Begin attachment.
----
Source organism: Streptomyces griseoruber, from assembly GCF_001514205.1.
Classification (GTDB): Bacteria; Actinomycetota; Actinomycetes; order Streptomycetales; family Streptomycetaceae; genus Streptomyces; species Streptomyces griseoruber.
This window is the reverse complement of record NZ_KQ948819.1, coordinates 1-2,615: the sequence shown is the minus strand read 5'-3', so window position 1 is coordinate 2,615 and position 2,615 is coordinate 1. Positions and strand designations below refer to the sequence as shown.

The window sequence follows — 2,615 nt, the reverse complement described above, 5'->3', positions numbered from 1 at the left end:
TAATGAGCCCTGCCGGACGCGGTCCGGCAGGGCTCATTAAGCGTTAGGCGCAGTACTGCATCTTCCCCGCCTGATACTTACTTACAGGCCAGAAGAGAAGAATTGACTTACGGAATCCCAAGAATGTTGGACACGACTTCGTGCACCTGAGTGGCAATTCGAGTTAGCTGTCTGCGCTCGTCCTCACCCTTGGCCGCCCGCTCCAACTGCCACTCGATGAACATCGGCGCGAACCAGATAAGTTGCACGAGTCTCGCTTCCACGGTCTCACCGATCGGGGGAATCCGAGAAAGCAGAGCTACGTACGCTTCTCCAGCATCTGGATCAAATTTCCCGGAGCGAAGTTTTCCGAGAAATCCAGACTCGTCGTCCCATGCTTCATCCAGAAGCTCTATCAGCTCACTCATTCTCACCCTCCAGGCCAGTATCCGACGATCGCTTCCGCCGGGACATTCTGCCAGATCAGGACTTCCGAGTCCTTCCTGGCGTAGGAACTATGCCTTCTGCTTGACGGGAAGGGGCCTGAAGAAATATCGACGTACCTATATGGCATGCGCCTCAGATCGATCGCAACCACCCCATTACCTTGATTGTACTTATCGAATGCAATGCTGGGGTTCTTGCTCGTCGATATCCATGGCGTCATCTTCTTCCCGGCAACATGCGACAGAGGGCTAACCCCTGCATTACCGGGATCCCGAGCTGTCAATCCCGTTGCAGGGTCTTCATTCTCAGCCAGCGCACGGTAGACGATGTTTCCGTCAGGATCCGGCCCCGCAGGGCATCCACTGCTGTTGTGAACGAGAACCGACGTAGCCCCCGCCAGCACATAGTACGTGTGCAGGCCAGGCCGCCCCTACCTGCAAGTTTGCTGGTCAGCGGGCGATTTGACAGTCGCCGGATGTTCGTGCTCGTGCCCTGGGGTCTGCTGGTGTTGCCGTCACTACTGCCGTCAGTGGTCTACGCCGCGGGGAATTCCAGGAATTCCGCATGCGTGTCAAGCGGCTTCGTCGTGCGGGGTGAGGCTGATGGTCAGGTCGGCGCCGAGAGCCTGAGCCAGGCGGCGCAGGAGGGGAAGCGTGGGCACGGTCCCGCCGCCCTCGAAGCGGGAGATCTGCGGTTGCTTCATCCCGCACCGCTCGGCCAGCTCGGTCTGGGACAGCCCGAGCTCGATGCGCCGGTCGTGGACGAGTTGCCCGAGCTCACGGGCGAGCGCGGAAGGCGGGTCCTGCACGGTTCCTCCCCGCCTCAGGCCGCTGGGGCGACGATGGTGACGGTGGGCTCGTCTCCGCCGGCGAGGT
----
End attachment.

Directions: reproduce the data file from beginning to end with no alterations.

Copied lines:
Source organism: Streptomyces griseoruber, from assembly GCF_001514205.1.
Classification (GTDB): Bacteria; Actinomycetota; Actinomycetes; order Streptomycetales; family Streptomycetaceae; genus Streptomyces; species Streptomyces griseoruber.
This window is the reverse complement of record NZ_KQ948819.1, coordinates 1-2,615: the sequence shown is the minus strand read 5'-3', so window position 1 is coordinate 2,615 and position 2,615 is coordinate 1. Positions and strand designations below refer to the sequence as shown.

The window sequence follows — 2,615 nt, the reverse complement described above, 5'->3', positions numbered from 1 at the left end:
TAATGAGCCCTGCCGGACGCGGTCCGGCAGGGCTCATTAAGCGTTAGGCGCAGTACTGCATCTTCCCCGCCTGATACTTACTTACAGGCCAGAAGAGAAGAATTGACTTACGGAATCCCAAGAATGTTGGACACGACTTCGTGCACCTGAGTGGCAATTCGAGTTAGCTGTCTGCGCTCGTCCTCACCCTTGGCCGCCCGCTCCAACTGCCACTCGATGAACATCGGCGCGAACCAGATAAGTTGCACGAGTCTCGCTTCCACGGTCTCACCGATCGGGGGAATCCGAGAAAGCAGAGCTACGTACGCTTCTCCAGCATCTGGATCAAATTTCCCGGAGCGAAGTTTTCCGAGAAATCCAGACTCGTCGTCCCATGCTTCATCCAGAAGCTCTATCAGCTCACTCATTCTCACCCTCCAGGCCAGTATCCGACGATCGCTTCCGCCGGGACATTCTGCCAGATCAGGACTTCCGAGTCCTTCCTGGCGTAGGAACTATGCCTTCTGCTTGACGGGAAGGGGCCTGAAGAAATATCGACGTACCTATATGGCATGCGCCTCAGATCGATCGCAACCACCCCATTACCTTGATTGTACTTATCGAATGCAATGCTGGGGTTCTTGCTCGTCGATATCCATGGCGTCATCTTCTTCCCGGCAACATGCGACAGAGGGCTAACCCCTGCATTACCGGGATCCCGAGCTGTCAATCCCGTTGCAGGGTCTTCATTCTCAGCCAGCGCACGGTAGACGATGTTTCCGTCAGGATCCGGCCCCGCAGGGCATCCACTGCTGTTGTGAACGAGAACCGACGTAGCCCCCGCCAGCACATAGTACGTGTGCAGGCCAGGCCGCCCCTACCTGCAAGTTTGCTGGTCAGCGGGCGATTTGACAGTCGCCGGATGTTCGTGCTCGTGCCCTGGGGTCTGCTGGTGTTGCCGTCACTACTGCCGTCAGTGGTCTACGCCGCGGGGAATTCCAGGAATTCCGCATGCGTGTCAAGCGGCTTCGTCGTGCGGGGTGAGGCTGATGGTCAGGTCGGCGCCGAGAGCCTGAGCCAGGCGGCGCAGGAGGGGAAGCGTGGGCACGGTCCCGCCGCCCTCGAAGCGGGAGATCTGCGGTTGCTTCATCCCGCACCGCTCGGCCAGCTCGGTCTGGGACAGCCCGAGCTCGATGCGCCGGTCGTGGACGAGTTGCCCGAGCTCACGGGCGAGCGCGGAAGGCGGGTCCTGCACGGTTCCTCCCCGCCTCAGGCCGCTGGGGCGACGATGGTGACGGTGGGCTCGTCTCCGCCGGCGAGGT